(Photo: Bettmann/Contributor; Getty Images)

A few days ago, the world was enthralled by the discovery of an old photograph that allegedly showed Amelia Earhart and navigator Fred Noonan on a Japanese harbor after their disappearance in 1937. The photo also accompanied an old theory that Earhart and Noonan had been taken captive by the Japanese government and were sent to prison for being spies. This was all explored in a History special called Amelia Earhart: The Lost Evidence, but it seems like some people—particularly some people at History—may have been too quick to trust the stories about the photo.

According to The Guardian, a military history blogger from Tokyo named Kota Yamano didn’t buy that the photo depicted Earhart being captured by the Japanese military, so he decided to see if he could find some record of the same image in Japan’s own archives. He then began the arduous task of identifying the origin of the mysterious photograph, a quest that he must have known would be crushingly difficult if History hadn’t bothered to do it. Only 30 minutes later, he had successfully debunked that Earhart was in the photo.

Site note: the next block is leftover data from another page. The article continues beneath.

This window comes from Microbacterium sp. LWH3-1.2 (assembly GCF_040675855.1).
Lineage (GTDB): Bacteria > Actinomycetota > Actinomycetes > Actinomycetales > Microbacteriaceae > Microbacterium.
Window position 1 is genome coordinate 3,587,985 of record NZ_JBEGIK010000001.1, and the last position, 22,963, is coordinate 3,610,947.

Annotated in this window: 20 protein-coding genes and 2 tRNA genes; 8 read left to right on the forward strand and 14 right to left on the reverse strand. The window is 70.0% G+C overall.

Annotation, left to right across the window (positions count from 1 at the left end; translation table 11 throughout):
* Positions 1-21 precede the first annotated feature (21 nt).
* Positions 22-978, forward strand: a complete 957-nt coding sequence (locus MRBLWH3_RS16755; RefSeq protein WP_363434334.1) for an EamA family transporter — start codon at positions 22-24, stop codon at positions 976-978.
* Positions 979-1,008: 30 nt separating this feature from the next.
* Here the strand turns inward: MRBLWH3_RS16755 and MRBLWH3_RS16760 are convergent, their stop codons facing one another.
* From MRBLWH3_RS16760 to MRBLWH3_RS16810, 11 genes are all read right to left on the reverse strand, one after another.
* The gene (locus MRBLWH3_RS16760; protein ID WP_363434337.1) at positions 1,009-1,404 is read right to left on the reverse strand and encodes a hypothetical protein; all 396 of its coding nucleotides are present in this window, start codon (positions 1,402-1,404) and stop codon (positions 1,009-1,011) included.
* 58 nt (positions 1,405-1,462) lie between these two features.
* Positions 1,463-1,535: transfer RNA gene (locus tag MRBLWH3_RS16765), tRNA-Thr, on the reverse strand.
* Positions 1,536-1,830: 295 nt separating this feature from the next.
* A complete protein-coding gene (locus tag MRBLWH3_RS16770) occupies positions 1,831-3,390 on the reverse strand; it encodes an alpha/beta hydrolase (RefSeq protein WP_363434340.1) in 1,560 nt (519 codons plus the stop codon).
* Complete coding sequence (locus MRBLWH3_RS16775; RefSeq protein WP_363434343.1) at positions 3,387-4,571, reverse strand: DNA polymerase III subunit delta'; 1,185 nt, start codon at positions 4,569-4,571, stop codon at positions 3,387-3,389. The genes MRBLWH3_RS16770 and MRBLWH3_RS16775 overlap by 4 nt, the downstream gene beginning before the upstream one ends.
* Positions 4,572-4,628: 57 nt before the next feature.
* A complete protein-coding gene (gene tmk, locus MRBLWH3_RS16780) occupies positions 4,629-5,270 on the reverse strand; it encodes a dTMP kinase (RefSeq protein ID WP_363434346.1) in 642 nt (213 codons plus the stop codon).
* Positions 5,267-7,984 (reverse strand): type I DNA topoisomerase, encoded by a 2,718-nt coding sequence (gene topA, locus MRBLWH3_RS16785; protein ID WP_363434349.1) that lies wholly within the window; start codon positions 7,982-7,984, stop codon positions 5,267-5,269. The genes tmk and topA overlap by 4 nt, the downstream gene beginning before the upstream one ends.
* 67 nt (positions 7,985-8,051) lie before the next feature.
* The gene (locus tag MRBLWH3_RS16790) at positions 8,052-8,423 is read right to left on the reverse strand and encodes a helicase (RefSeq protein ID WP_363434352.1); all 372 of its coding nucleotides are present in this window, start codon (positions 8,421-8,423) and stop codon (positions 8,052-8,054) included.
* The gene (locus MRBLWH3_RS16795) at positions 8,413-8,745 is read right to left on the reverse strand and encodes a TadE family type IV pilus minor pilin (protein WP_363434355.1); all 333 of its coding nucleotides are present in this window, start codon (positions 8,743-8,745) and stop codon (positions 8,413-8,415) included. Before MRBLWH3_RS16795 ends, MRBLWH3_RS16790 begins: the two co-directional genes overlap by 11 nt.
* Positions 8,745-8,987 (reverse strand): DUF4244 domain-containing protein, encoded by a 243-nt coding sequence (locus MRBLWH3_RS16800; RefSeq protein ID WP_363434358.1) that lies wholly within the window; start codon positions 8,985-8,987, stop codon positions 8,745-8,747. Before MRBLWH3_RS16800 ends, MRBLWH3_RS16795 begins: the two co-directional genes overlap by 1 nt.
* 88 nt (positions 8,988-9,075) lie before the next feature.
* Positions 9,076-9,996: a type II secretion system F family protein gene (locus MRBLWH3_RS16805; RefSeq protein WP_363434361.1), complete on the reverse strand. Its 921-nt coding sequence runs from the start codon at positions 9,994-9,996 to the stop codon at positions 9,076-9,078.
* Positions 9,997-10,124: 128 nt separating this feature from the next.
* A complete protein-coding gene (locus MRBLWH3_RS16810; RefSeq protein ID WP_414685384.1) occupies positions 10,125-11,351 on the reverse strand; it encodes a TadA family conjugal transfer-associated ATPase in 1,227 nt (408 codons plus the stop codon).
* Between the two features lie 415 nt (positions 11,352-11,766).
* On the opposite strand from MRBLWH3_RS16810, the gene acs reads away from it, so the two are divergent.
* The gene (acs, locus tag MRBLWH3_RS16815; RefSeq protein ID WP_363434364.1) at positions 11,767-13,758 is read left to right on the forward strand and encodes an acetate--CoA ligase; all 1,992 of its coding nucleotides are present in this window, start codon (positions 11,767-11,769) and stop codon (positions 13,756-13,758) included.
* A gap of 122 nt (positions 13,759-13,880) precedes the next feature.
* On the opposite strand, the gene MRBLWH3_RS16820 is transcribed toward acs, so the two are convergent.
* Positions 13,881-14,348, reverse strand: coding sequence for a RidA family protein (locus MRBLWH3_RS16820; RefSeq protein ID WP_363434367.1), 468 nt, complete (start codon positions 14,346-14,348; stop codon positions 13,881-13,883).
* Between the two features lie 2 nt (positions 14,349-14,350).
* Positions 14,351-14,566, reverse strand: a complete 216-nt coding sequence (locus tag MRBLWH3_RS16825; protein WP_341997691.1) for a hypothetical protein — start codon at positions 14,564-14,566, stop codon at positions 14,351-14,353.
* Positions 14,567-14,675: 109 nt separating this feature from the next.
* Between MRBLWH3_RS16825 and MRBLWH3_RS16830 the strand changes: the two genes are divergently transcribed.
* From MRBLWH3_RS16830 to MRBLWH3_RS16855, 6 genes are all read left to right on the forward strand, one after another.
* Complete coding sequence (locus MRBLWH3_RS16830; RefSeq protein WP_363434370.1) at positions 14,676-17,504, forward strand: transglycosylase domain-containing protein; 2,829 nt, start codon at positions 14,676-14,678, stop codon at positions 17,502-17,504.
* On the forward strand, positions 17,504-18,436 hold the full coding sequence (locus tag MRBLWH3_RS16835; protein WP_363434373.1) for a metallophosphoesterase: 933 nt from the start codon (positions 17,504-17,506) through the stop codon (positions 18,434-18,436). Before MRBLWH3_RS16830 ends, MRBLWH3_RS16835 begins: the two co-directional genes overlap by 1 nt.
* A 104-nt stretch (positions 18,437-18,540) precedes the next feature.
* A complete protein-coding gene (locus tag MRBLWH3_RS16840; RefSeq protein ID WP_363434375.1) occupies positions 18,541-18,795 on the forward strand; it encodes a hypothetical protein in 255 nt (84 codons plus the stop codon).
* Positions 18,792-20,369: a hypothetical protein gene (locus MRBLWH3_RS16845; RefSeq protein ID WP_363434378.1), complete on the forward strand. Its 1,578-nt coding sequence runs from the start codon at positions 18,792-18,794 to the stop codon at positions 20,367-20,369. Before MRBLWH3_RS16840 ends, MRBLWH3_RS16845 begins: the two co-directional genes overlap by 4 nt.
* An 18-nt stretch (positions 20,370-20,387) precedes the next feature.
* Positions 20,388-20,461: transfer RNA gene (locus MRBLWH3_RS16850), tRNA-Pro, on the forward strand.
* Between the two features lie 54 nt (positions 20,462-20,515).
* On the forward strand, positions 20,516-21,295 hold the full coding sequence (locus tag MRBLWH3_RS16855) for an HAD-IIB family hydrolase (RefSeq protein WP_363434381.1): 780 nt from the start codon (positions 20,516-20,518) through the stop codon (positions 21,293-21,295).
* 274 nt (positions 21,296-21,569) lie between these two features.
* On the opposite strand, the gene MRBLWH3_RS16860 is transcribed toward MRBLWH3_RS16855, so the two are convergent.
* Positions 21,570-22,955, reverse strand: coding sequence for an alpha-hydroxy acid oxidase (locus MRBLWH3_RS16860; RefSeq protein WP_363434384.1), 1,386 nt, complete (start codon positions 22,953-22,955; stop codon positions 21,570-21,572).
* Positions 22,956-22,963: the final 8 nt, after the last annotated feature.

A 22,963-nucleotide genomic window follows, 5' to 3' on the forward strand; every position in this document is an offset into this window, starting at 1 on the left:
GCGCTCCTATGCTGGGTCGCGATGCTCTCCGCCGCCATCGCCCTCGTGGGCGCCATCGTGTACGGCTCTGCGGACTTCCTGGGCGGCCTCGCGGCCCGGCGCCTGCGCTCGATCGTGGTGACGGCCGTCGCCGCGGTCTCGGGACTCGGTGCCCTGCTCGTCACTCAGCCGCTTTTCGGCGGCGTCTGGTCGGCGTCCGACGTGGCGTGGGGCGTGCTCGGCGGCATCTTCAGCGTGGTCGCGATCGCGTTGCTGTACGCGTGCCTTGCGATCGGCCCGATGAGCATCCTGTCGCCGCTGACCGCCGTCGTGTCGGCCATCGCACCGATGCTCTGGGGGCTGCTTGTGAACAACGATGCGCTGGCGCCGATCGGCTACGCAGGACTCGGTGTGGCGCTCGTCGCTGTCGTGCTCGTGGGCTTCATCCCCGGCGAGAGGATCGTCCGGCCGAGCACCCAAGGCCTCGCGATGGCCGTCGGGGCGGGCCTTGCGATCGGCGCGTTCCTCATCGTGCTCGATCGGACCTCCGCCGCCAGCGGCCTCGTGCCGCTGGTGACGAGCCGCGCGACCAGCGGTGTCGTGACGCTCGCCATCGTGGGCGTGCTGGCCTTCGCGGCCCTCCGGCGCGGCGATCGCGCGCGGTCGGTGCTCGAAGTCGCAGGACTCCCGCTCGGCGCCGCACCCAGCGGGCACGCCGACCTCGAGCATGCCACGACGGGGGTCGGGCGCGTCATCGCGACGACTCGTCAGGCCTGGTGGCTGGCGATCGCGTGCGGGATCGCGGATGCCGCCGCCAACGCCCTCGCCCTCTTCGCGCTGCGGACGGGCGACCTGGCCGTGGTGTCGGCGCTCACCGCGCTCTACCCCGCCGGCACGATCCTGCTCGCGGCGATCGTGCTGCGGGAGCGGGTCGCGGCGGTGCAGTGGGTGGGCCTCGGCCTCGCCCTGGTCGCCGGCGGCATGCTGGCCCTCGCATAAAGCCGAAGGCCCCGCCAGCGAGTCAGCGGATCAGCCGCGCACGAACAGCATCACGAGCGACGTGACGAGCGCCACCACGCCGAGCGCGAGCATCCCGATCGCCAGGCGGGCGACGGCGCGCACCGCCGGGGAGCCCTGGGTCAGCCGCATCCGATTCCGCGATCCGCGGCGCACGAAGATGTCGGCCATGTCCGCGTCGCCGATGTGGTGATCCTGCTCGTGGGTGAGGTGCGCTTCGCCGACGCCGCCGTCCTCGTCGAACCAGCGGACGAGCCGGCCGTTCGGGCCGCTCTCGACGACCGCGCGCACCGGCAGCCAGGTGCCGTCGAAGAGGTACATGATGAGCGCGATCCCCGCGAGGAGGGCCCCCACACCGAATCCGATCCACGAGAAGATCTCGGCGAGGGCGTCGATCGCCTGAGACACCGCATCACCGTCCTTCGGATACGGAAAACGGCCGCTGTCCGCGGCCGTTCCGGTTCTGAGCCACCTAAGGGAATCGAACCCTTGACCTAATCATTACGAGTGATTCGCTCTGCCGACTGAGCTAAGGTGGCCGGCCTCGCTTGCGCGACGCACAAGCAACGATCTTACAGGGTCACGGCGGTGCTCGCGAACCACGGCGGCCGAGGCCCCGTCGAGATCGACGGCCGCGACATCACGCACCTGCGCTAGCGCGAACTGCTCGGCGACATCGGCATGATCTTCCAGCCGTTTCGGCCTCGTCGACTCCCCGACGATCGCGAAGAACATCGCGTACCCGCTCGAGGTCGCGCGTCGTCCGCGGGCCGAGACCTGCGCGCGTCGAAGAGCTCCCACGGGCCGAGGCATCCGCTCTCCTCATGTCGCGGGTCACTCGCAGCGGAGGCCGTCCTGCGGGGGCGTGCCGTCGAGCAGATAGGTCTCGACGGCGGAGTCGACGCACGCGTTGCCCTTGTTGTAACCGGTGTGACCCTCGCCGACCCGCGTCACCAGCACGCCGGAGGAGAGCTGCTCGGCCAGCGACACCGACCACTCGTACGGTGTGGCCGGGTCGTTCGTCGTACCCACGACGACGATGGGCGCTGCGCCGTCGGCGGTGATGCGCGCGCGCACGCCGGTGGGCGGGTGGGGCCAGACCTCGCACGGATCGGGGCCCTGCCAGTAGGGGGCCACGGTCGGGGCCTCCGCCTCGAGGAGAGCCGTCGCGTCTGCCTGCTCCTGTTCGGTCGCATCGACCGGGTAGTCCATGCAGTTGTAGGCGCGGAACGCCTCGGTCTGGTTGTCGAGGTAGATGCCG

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As it turns out, the image that supposedly depicted Earhart and Noonan being taken captive by the Japanese military in 1937 had been published in a travelogue about the South Seas in 1935. Instead of showing an American hero and navigator being captured, the original caption revealed that it actually depicted a boat race that had become a “bustling spectacle.” In other words, it’s just a photo of some people looking at boats, but that’s not really exciting enough to carry an entire History special.